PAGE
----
The Swedish Wool Initiative Scales Up, Taking Swedish Wool to Industrial Levels


The Swedish Wool Initiative aims to enable large-scale industrial companies in construction, furniture, fashion, outdoor, and home decor to use Swedish wool in their products. (Photo: Henrik Hansson)

The Swedish Wool Initiative aims to enable large-scale industrial companies in construction, furniture, fashion, outdoor, and home decor to use Swedish wool in their products. (Photo: Henrik Hansson)

The demand for sustainable and circular materials is steadily increasing, yet most Swedish wool is discarded. To meet this demand and reduce resource waste, 20 Swedish sheep farmers, businesses, and researchers are joining forces to transform Swedish wool into a valuable and sustainable resource within construction, furniture, fashion, outdoor, and home decor. The project builds on the first phase of The Swedish Wool Initiative and is led by Axfoundation and Dalarna Science Park.

“We aim to create conditions for the Swedish industry to easily access high-quality and competitive Swedish wool while finding efficient ways to manage logistics so that sheep farmers and shearers can receive a fair price for their wool,” says Johan Sidenmark, Project Manager, Future Materials at Axfoundation.

Today, an increasing number of Swedish companies are shifting towards replacing fossil-based materials with regional, biobased, and recyclable ones. Wool is one of these promising materials, yet more than half of all wool from Swedish farms is currently discarded. This is partly due to the lack of functional infrastructure to scale up wool collection from small and large farms across Sweden, as well as the challenge of quality assurance in a cost-effective manner.

The scaling up of The Swedish Wool Initiative focuses on enhancing resource efficiency in the Swedish wool value chain and enabling large-scale industrial companies to use Swedish wool in their products. The ambition is to establish a wool collection point in the Swedish region Dalarna, simplify wool quality assurance by implementing the national wool classification system, and develop innovative circular products using Swedish wool as a raw material in collaboration with leading brands.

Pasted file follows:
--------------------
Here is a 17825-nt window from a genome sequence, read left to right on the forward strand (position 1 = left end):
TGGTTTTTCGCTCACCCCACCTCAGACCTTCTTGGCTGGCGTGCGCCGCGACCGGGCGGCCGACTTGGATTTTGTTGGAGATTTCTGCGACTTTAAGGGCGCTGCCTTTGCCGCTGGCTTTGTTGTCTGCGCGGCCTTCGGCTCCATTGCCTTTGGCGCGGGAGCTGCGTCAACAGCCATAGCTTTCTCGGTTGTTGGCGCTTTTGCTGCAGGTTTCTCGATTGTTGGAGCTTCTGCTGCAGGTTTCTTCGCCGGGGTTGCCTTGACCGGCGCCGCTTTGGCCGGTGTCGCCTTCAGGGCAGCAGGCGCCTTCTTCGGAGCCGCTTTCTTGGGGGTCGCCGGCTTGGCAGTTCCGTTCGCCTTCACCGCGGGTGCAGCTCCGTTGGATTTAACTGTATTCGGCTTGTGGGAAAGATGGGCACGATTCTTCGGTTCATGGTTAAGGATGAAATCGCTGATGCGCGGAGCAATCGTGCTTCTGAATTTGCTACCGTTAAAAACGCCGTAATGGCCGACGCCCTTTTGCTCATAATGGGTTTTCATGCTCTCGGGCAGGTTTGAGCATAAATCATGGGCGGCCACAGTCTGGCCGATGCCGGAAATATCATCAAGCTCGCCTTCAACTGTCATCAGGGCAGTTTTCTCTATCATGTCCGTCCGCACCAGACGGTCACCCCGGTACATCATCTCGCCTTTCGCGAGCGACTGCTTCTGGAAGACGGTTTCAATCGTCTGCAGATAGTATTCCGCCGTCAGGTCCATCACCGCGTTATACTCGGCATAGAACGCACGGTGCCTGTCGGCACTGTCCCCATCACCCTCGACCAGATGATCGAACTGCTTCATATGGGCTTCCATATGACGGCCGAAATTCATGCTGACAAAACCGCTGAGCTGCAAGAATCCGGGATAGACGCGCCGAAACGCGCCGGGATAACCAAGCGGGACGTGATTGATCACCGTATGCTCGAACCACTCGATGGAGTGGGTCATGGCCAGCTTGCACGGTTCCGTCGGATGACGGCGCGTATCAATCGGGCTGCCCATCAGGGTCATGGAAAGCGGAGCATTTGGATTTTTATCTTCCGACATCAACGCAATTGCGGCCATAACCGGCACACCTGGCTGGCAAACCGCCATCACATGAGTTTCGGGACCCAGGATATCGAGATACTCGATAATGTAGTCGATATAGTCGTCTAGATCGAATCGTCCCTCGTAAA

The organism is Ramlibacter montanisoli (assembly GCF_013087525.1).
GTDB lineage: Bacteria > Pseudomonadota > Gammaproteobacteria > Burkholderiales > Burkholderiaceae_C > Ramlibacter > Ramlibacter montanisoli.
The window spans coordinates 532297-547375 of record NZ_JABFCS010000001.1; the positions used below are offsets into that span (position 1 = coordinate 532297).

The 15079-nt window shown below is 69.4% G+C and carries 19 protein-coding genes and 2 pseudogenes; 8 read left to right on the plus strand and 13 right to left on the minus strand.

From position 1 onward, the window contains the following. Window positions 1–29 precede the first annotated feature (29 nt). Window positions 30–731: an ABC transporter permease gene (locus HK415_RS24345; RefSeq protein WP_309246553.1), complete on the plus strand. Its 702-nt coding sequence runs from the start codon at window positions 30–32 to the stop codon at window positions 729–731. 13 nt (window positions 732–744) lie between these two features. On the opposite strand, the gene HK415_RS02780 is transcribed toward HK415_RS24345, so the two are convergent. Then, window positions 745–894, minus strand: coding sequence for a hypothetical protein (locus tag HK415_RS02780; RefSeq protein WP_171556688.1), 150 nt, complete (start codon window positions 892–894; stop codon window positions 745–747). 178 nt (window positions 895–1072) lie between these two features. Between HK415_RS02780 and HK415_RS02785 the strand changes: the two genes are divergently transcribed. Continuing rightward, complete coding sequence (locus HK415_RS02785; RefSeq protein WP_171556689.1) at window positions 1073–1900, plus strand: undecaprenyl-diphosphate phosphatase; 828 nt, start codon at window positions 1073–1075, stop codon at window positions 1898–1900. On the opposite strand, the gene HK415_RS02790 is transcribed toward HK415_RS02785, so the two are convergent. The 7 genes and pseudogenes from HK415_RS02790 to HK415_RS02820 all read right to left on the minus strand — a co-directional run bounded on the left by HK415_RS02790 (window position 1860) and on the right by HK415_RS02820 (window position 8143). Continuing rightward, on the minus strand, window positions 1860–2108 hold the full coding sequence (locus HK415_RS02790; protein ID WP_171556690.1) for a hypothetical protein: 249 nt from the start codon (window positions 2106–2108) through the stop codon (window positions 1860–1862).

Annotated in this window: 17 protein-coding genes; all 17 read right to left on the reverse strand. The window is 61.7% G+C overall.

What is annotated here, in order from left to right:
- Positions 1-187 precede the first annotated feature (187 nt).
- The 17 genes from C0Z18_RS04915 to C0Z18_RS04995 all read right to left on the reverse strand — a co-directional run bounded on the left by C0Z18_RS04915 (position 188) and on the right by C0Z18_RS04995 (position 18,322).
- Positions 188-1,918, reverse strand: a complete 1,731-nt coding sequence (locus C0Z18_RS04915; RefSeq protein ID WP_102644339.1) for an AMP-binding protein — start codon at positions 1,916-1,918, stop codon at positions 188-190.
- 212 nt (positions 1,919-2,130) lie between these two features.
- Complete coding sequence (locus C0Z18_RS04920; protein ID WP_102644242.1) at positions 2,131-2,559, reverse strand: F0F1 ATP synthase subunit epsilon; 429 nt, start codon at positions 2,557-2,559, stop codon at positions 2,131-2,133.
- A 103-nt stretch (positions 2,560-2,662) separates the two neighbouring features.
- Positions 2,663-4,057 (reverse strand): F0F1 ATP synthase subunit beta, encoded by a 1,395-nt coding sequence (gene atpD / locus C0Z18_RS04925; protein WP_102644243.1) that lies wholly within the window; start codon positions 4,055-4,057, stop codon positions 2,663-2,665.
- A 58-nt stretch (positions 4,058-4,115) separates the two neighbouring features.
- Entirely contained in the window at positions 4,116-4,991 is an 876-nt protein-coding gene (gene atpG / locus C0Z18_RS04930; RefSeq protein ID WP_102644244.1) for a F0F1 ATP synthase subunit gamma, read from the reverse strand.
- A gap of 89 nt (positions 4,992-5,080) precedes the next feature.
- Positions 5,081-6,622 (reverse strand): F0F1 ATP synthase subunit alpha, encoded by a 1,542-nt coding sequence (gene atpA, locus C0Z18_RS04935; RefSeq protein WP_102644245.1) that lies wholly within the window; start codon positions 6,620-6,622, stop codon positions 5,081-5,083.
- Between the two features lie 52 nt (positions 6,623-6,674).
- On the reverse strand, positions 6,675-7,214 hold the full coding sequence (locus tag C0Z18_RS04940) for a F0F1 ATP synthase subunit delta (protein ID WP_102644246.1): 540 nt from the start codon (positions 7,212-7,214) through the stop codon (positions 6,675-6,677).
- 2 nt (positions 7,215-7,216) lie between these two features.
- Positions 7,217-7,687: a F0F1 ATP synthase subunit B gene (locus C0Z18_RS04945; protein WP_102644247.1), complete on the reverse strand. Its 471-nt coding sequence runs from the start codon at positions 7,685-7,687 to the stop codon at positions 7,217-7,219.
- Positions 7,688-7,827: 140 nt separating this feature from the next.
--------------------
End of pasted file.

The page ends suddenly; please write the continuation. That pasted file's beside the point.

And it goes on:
“Through the pilot project in Dalarna, we are learning how the wool collection could be organized nationally. To gather larger volumes across the country, the system needs to be interconnected. The efficiency of the Swedish wool value chain needs to increase so that all Swedish wool is utilized to its highest value,” says Lina Sofia Lundin, project manager at Dalarna Science Park.

The project brings together stakeholders from across the Swedish wool value chain, from sheep farmers to Swedish companies in industries such as construction, furniture, fashion, outdoor gear, and home decor.

“We are gathering a breadth of actors who usually compete but are now collaborating to find common concrete solutions that benefit everyone. This is an incredibly important step towards a sustainable and circular industry,” says Johan Sidenmark, Axfoundation.

The project is led by Axfoundation in collaboration with Dalarna Science Park and involves the following partners: Arena Svensk Ull, CTH Ericson of Sweden, Filippa K, Houdini Sportswear, Högskolan Dalarna, Insjöns väveri, Nyby Gård, Röyk, Science Park Borås, Sätergläntan, Tiger of Sweden, VERK, Västkustens ullinsamling, Väveriet i Bollnäs, Woolie Design, Wool Rebel, Wålstedts ullspinneri, and Åddebo Ull. The project is partially funded by the Swedish innovation fund Vinnova and Region Dalarna.

Textile and Swedish Wool Facts:

  • Global demand for textiles is projected to increase by 150 percent by 2050.
  • Approximately 1,000 tons of Swedish wool are produced annually, but more than half is burned or discarded.
  • Sweden imports approximately 1,745 tons of processed wool in the form of raw wool, carded wool, and yarn.In Dalarna and northern Sweden, there are approximately 60,000 sheep producing about 120 tons of wool per year.
  • Swedish wool is a biobased, and recyclable resource. It is naturally antibacterial, temperature-regulating, dirt-repellent, and flame-resistant. Additionally, it can absorb moisture up to 30% of its weight. These unique properties mean that chemicals like PFAS or biocides, don’t need to be added, which is often done with other materials to achieve similar properties. This enables circular material flows and makes wool a suitable raw material for everything from construction materials and furniture to textiles in fashion, outdoor, and home decor.

Source: Swedish Board of Agriculture, Swedish Sheep Breeding Association, Wargön Innovation


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